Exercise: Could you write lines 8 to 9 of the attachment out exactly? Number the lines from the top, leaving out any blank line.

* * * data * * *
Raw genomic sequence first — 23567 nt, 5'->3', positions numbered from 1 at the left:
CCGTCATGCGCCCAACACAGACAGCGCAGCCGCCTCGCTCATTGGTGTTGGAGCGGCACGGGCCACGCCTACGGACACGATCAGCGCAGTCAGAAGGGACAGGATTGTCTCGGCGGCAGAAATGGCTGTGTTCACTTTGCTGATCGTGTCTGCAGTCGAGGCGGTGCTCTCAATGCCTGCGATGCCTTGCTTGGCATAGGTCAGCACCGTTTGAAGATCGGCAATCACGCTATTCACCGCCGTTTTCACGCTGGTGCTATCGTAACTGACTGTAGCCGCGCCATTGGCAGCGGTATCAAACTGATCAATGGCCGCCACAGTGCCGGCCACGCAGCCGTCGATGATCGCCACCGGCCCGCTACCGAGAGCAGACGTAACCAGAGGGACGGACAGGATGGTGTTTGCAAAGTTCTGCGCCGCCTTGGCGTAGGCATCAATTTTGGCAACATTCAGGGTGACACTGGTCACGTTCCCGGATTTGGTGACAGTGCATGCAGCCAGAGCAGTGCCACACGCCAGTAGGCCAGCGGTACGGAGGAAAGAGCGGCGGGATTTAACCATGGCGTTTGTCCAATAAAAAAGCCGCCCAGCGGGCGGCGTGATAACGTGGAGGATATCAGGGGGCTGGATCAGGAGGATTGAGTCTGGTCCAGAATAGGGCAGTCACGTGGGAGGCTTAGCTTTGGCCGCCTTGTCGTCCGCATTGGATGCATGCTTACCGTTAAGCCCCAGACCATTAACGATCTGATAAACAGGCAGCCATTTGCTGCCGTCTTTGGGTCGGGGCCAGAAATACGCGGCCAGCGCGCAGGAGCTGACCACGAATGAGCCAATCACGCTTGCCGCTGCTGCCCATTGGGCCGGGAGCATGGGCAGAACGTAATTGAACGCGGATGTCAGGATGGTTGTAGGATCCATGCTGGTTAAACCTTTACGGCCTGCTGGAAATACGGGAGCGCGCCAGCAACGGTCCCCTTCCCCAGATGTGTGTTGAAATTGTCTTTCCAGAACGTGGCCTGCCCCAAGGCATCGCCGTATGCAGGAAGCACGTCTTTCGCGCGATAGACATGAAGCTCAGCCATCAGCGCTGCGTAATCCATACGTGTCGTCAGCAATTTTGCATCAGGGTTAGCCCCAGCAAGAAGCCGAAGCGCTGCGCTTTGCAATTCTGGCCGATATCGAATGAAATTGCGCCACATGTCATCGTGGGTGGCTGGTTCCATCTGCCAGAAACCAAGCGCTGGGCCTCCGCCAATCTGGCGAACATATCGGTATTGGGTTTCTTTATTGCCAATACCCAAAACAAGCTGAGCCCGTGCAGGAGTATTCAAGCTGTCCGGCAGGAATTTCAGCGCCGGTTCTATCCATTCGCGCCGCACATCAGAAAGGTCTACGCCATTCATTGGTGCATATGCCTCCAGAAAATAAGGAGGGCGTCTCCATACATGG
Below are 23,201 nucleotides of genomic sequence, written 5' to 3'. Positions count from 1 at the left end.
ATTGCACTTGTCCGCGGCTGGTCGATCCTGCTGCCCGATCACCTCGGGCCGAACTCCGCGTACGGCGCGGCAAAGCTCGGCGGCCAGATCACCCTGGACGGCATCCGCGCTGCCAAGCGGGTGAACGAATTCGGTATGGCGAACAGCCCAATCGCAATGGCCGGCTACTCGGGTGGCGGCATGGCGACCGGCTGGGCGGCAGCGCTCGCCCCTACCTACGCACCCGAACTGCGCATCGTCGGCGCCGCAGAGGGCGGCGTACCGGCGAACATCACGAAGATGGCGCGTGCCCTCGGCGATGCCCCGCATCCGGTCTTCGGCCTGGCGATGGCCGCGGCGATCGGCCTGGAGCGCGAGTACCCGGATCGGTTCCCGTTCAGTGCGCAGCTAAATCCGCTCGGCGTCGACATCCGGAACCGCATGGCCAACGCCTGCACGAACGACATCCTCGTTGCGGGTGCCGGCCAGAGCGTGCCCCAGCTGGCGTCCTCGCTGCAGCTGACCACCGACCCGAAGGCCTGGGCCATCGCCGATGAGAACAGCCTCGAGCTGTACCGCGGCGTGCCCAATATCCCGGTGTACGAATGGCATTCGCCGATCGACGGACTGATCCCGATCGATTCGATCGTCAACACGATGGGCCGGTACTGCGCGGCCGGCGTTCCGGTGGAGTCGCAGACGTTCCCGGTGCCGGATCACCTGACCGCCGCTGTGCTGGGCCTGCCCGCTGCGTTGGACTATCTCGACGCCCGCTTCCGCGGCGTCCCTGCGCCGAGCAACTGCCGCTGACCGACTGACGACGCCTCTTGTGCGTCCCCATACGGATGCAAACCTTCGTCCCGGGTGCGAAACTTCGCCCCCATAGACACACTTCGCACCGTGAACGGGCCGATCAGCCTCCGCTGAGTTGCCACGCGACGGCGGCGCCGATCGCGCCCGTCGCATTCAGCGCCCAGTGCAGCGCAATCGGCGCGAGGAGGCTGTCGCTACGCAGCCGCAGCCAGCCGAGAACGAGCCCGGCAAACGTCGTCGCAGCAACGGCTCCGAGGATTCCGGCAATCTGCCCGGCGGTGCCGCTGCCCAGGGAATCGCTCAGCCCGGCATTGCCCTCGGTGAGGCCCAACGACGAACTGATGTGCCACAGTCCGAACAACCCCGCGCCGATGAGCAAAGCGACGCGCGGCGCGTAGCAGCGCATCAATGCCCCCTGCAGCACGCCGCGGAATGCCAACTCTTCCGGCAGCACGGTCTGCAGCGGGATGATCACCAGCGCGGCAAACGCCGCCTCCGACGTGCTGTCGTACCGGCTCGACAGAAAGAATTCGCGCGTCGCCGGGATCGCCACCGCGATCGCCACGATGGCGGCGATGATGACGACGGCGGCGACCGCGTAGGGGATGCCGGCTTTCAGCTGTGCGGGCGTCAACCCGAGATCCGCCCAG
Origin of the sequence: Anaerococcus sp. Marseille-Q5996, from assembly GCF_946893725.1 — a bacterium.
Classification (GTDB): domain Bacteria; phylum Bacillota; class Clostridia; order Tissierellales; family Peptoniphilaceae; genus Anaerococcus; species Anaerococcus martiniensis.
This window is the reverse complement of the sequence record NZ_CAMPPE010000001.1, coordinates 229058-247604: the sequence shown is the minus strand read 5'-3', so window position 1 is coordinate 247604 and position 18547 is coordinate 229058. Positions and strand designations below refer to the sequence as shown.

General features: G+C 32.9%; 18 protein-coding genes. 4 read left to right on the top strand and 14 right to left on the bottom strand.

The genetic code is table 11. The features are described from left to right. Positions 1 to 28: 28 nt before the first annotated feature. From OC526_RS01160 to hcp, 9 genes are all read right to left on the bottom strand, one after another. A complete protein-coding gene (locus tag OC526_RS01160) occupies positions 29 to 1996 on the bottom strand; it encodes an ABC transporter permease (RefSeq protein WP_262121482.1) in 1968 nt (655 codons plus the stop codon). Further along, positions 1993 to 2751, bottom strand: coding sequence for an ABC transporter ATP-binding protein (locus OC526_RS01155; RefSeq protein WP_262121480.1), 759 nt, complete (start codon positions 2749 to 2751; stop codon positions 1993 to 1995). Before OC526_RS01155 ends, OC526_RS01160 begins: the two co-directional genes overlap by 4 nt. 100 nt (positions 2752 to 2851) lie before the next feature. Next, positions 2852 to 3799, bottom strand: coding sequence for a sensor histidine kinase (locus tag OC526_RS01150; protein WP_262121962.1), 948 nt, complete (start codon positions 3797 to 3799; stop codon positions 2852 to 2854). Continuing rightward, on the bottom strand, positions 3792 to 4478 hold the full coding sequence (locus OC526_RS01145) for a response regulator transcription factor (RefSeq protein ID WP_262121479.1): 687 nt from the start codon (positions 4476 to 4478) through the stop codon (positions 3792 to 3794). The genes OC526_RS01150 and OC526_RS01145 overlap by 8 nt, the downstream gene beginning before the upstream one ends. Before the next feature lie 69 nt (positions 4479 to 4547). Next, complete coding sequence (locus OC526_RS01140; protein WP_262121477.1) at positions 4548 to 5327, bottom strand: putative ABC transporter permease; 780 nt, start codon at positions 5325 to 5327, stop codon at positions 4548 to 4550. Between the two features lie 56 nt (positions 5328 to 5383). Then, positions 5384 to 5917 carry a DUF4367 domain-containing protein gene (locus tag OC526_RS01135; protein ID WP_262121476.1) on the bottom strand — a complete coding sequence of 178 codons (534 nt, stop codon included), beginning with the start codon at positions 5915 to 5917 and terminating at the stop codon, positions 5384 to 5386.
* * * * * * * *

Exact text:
General features: G+C 32.9%; 18 protein-coding genes. 4 read left to right on the top strand and 14 right to left on the bottom strand.

The genetic code is table 11. The features are described from left to right. Positions 1 to 28: 28 nt before the first annotated feature. From OC526_RS01160 to hcp, 9 genes are all read right to left on the bottom strand, one after another. A complete protein-coding gene (locus tag OC526_RS01160) occupies positions 29 to 1996 on the bottom strand; it encodes an ABC transporter permease (RefSeq protein WP_262121482.1) in 1968 nt (655 codons plus the stop codon). Further along, positions 1993 to 2751, bottom strand: coding sequence for an ABC transporter ATP-binding protein (locus OC526_RS01155; RefSeq protein WP_262121480.1), 759 nt, complete (start codon positions 2749 to 2751; stop codon positions 1993 to 1995). Before OC526_RS01155 ends, OC526_RS01160 begins: the two co-directional genes overlap by 4 nt. 100 nt (positions 2752 to 2851) lie before the next feature. Next, positions 2852 to 3799, bottom strand: coding sequence for a sensor histidine kinase (locus tag OC526_RS01150; protein WP_262121962.1), 948 nt, complete (start codon positions 3797 to 3799; stop codon positions 2852 to 2854). Continuing rightward, on the bottom strand, positions 3792 to 4478 hold the full coding sequence (locus OC526_RS01145) for a response regulator transcription factor (RefSeq protein ID WP_262121479.1): 687 nt from the start codon (positions 4476 to 4478) through the stop codon (positions 3792 to 3794). The genes OC526_RS01150 and OC526_RS01145 overlap by 8 nt, the downstream gene beginning before the upstream one ends. Before the next feature lie 69 nt (positions 4479 to 4547). Next, complete coding sequence (locus OC526_RS01140; protein WP_262121477.1) at positions 4548 to 5327, bottom strand: putative ABC transporter permease; 780 nt, start codon at positions 5325 to 5327, stop codon at positions 4548 to 4550. Between the two features lie 56 nt (positions 5328 to 5383). Then, positions 5384 to 5917 carry a DUF4367 domain-containing protein gene (locus tag OC526_RS01135; protein ID WP_262121476.1) on the bottom strand — a complete coding sequence of 178 codons (534 nt, stop codon included), beginning with the start codon at positions 5915 to 5917 and terminating at the stop codon, positions 5384 to 5386.